Abermawr Swell Statistics, September: All Swell – Any Wind
This picture describes the range of swells directed at Abermawr through an average September and is based upon 2400 NWW3 model predictions since 2006 (values every 3 hours). The wave model does not forecast wind or surf right at the coast so we have chosen the best grid node based on what we know about Abermawr. In this particular case the best grid node is 29 km away (18 miles).
The rose diagram shows the distribution of swell sizes and directions, while the graph at the bottom shows the same thing but without direction information. Five colours represent increasing wave sizes. Very small swells of less than 0.5m (1.5 feet) high are shown in blue. These happened 34% of the time. Green and yellow show increasing swell sizes and highest swells greater than >3m (>10ft) are shown in red. In either graph, the area of any colour is proportional to how frequently that size swell occurs.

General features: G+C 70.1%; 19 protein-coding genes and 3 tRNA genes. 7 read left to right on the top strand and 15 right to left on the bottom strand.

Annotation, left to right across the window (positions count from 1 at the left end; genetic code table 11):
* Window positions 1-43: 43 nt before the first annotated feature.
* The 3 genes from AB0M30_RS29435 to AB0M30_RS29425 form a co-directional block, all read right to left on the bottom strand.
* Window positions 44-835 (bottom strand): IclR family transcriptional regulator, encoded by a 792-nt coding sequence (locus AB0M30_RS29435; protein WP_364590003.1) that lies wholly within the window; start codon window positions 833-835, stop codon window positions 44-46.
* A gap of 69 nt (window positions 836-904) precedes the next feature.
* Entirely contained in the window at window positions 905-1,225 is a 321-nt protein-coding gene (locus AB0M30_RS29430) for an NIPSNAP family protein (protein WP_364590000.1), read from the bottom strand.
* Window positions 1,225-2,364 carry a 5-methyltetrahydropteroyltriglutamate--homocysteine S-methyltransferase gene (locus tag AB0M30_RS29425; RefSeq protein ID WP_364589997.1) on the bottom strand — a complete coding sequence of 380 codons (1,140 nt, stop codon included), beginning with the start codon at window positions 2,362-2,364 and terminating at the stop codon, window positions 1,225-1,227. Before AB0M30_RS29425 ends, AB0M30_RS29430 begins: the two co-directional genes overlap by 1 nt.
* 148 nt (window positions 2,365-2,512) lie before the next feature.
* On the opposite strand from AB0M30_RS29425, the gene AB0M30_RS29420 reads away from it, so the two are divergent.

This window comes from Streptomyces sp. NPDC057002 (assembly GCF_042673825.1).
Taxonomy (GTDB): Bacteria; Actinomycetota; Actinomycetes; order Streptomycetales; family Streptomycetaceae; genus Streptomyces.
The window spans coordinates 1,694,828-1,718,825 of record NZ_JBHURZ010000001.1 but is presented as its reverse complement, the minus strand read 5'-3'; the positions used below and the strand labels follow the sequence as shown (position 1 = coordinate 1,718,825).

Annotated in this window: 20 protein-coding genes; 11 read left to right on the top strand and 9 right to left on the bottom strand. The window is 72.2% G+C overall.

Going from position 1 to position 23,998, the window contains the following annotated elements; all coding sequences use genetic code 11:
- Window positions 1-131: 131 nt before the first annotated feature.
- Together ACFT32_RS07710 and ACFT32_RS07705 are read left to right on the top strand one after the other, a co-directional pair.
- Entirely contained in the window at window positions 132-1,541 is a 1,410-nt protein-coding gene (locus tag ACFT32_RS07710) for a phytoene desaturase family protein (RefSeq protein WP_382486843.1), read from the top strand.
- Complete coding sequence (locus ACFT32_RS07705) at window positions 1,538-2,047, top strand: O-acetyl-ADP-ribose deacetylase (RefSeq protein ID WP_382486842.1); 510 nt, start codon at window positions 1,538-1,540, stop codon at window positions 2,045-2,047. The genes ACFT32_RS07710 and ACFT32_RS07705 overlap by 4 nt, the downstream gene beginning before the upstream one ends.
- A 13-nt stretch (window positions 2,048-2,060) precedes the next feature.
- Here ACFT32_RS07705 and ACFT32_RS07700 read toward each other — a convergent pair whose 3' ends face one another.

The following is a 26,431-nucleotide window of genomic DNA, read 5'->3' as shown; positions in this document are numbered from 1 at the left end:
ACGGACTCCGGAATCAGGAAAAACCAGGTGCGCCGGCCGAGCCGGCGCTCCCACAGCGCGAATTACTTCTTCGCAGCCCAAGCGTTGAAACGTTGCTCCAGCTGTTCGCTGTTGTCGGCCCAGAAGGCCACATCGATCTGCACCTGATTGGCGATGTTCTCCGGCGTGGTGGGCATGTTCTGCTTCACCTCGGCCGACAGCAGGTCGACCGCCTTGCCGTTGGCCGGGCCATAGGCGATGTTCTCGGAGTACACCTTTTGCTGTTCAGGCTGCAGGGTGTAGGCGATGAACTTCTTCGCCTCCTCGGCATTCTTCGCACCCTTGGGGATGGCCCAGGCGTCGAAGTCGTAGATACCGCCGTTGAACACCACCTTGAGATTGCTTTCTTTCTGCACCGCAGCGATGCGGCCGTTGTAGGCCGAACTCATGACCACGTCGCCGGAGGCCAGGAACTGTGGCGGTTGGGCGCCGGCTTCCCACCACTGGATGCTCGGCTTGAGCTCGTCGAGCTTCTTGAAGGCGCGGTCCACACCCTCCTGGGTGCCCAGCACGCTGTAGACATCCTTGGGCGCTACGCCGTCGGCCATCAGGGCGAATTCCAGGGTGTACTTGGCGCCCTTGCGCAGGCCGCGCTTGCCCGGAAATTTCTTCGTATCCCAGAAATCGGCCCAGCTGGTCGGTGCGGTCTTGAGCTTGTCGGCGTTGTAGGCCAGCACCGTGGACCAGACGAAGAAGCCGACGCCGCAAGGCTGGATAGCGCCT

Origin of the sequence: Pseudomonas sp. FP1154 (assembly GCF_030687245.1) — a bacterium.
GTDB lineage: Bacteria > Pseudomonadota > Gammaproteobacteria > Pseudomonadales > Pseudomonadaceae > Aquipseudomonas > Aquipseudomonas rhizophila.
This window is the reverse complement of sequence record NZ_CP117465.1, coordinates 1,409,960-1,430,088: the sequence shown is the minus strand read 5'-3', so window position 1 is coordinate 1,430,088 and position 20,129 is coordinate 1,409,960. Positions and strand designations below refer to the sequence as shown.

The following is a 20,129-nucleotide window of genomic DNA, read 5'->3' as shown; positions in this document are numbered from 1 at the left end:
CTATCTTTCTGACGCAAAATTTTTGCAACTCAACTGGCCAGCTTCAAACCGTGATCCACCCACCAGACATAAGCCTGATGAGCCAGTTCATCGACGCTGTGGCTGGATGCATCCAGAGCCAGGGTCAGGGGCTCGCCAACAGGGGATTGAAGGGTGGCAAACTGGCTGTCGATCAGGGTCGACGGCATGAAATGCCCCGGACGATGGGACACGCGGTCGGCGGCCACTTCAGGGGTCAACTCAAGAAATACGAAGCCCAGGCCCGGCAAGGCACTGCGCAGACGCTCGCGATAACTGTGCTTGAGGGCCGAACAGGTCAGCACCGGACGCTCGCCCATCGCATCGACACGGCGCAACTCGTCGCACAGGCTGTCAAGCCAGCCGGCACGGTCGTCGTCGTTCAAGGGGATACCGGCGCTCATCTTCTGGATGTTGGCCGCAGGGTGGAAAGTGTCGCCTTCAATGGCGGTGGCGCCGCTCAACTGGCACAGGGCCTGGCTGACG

The diagram suggests that the most common swell direction, shown by the largest spokes, was WSW (which was the same as the dominant wind direction). Because the wave model grid is out to sea, sometimes a strong offshore wind blows largest waves away from Abermawr and offshore. We group these with the no surf category of the bar chart. To avoid confusion we don't show these in the rose graph. Because wind determines whether or not waves are clean enough to surf at Abermawr, you can view an alternative image that shows only the swells that were forecast to coincide with glassy or offshore wind conditions. In a typical September, swells large enough to cause surfable waves at Abermawr run for about 29% of the time.
IMPORTANT: Beta version feature! Swell heights are open water values from NWW3. There is no attempt to model near-shore effects. Coastal wave heights will generally be less, especially if the break does not have unobstructed exposure to the open ocean.